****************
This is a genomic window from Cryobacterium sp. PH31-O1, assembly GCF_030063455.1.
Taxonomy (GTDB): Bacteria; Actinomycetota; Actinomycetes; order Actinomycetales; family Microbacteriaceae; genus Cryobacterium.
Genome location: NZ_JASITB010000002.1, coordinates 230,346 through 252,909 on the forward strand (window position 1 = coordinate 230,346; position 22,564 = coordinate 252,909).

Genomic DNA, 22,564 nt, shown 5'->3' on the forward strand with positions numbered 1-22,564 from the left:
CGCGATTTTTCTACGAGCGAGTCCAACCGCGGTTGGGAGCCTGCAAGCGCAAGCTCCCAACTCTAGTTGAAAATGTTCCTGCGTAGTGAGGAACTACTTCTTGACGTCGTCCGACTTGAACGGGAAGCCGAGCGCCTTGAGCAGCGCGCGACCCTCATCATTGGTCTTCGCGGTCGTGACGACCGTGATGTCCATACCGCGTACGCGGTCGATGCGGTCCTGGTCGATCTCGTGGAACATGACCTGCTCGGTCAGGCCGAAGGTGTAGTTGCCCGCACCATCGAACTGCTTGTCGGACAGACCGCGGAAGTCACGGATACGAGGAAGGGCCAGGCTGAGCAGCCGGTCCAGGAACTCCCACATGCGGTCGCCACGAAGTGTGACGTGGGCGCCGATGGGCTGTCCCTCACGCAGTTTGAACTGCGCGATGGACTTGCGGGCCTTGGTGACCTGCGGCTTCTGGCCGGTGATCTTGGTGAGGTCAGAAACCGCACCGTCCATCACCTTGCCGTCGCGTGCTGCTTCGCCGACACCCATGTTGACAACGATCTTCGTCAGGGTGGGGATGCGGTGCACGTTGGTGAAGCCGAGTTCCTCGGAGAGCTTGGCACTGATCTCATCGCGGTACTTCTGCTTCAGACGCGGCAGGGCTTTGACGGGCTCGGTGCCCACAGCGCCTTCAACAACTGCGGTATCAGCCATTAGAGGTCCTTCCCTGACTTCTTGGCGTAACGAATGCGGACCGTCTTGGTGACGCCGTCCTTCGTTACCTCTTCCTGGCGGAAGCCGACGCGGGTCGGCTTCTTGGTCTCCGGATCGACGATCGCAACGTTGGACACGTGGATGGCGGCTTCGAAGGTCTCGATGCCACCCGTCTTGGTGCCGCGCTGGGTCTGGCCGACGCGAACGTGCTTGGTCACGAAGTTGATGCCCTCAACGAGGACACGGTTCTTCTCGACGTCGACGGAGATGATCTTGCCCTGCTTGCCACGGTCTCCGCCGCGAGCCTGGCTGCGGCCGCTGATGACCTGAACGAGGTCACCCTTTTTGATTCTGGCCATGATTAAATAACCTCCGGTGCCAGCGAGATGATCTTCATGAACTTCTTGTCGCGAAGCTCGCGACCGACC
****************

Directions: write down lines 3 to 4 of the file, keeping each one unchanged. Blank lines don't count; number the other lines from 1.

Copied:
Genome location: NZ_JASITB010000002.1, coordinates 230,346 through 252,909 on the forward strand (window position 1 = coordinate 230,346; position 22,564 = coordinate 252,909).

Genomic DNA, 22,564 nt, shown 5'->3' on the forward strand with positions numbered 1-22,564 from the left: